The sun peaks through from behind smoke stacks



A carbon tax could both help pay for the enormous costs of the pandemic and encourage “clean” investment. Crucially, it should be levied in a few years’ time, when the UK economy has begun to recover 

Life on Earth has changed fundamentally over the last three months. While in the short run the immediate response to the coronavirus (COVID-19) crisis is paramount, many have started to ask about the impact of the pandemic on the looming climate emergency. 

Optimists hoped that the shock of the pandemic coupled with the experience of lockdown translates into a new momentum for the transition to a clean economy. Attitudes towards scientific advice might have changed, new – less pollution intensive – ways of working remotely might have been learned. Governments might embark on stimulus spending with a strong emphasis on investments in clean infrastructure and innovation. 

However, our big concern is that, despite good intentions, governments and business will be severely constrained in their spending once the immediate crisis is over, due to the extraordinary financial burden of the lockdown. Hence, far from an increase, this could lead to reductions in investments needed for the transition to a clean, net-zero carbon, economy. In this situation, a moderate carbon tax (of say £50/€56 per tonne of CO2, as proposed by the Grantham Institute) announced now but imposed only at some point well into the recovery period (say around 2025) could solve several problems simultaneously.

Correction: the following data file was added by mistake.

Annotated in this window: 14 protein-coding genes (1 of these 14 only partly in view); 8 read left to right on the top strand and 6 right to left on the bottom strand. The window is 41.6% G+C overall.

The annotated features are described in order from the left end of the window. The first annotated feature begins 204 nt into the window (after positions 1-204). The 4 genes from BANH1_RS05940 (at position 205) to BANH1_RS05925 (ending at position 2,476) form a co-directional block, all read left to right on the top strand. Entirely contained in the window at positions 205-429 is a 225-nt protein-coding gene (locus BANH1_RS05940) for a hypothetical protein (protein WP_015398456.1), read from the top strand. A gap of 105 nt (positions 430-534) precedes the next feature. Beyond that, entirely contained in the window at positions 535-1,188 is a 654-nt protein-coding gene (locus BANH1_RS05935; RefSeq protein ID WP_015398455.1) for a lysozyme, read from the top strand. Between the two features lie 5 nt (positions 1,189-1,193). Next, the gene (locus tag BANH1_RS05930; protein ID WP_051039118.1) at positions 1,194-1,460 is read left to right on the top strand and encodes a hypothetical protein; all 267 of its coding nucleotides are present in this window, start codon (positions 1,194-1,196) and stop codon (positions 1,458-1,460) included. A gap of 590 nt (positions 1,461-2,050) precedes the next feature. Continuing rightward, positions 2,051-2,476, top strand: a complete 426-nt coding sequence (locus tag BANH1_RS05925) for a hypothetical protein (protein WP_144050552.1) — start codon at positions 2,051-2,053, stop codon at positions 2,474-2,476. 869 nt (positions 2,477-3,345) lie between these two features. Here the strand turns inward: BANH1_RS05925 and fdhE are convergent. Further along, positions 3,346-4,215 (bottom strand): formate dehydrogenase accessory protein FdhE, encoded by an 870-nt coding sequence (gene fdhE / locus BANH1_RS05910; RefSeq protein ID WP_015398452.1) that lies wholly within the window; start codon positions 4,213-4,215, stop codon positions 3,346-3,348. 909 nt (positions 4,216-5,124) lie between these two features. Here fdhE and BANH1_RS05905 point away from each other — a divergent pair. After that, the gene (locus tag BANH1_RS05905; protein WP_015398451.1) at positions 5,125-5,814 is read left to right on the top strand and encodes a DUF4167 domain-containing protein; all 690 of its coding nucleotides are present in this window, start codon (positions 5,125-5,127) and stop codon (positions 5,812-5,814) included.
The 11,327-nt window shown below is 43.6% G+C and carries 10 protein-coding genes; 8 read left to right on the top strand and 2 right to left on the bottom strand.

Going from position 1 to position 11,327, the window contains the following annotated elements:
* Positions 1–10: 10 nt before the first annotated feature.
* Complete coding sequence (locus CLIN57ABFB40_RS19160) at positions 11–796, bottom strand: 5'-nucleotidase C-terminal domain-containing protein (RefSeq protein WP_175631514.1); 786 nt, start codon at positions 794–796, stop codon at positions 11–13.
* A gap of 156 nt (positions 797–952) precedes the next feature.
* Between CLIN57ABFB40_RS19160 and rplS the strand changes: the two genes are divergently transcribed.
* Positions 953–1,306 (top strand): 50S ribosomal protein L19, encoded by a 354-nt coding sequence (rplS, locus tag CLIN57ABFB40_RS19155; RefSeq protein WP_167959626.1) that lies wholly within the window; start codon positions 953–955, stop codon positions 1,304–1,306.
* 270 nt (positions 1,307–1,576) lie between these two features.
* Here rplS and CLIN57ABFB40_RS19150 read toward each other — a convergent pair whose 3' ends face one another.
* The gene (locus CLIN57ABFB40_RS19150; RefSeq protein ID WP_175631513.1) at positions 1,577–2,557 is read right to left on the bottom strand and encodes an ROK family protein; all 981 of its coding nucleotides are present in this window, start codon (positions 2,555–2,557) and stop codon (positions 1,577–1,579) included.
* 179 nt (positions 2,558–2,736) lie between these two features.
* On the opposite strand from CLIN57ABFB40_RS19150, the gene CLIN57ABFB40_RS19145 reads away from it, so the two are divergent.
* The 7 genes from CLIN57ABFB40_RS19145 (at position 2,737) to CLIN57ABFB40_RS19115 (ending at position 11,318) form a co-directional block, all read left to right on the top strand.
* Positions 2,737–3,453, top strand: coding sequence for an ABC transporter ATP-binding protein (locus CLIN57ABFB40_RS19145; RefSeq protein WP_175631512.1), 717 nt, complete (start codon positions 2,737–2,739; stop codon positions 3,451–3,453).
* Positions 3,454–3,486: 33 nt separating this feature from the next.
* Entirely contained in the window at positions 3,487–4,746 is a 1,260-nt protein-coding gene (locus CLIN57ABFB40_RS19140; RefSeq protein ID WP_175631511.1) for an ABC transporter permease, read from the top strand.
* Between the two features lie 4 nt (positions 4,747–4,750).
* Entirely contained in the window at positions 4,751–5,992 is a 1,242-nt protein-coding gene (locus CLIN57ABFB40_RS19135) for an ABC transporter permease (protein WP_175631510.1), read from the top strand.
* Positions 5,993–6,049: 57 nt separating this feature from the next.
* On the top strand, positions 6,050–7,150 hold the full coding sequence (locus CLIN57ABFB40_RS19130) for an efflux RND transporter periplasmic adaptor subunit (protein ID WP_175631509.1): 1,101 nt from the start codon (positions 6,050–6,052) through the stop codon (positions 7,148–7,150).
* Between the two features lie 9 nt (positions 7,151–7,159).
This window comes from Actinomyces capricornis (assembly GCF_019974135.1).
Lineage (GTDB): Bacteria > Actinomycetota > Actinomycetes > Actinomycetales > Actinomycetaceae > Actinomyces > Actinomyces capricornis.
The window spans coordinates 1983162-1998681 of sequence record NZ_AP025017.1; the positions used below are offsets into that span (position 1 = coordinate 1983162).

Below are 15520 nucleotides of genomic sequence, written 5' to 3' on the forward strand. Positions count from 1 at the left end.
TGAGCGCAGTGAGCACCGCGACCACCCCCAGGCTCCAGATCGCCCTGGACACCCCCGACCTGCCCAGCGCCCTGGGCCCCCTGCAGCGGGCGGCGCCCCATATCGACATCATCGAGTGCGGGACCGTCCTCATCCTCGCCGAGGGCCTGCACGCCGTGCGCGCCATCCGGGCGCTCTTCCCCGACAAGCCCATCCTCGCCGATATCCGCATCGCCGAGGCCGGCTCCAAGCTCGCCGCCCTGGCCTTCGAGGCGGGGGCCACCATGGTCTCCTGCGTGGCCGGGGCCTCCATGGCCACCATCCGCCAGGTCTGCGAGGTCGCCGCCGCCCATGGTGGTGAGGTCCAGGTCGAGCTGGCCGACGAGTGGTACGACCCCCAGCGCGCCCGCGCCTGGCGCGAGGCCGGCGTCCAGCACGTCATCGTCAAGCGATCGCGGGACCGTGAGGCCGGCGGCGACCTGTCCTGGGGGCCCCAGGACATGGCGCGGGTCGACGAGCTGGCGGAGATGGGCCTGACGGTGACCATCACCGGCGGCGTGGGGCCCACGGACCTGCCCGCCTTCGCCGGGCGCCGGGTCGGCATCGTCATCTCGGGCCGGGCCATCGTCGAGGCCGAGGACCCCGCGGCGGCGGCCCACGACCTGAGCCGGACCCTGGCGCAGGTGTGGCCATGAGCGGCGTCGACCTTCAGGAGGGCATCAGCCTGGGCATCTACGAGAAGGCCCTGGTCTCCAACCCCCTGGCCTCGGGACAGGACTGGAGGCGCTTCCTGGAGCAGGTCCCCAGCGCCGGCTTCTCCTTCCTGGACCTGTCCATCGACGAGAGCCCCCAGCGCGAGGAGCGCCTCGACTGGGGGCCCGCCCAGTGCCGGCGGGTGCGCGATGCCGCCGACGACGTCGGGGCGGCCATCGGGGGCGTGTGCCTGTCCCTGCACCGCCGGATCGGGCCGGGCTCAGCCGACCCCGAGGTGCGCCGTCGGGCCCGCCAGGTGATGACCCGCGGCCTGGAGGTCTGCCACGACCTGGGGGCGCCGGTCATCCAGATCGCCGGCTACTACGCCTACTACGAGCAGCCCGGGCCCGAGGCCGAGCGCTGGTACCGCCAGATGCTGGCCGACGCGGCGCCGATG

some revenue-raising will be inevitable. In this case, why not do it in a way that helps tackle the climate crisis?

First, it would help governments to bolster the public finances. For example, the UK government put together a package of around £400 billion to help the COVID-19-stricken economy. If the UK reaches its net-zero carbon goal by 2050, the total remaining revenue from a £50 carbon tax starting in 2025 would amount to something on the order of £150 billion, recovering a large chunk of the government’s COVID-19 spending. 

Secondly, it will send the right signals to businesses and households to invest in reducing carbon emissions. It will also safeguard against the potential threat to “clean” investments due to the low cost of fossil fuels in response to the COVID-19 fallout (i.e. negative oil prices). At same time, it will not have cash flow implications for businesses struggling with the fallout from the crisis, as no actual tax will be levied immediately. 

Thirdly, it will help promote growth. In our research, we have identified that carbon and fuel price increases spur clean innovation and deter dirty innovation with a net positive impact. Furthermore, we have evidence that clean innovation also raises productivity elsewhere in the economy. Moreover, some of the revenues raised by the tax can be used to subsidise green technologies. Since innovation is the key driver of sustained economic growth, a carbon tax is therefore likely to lead to more economic growth, which is exactly what is needed to recover post-lockdown.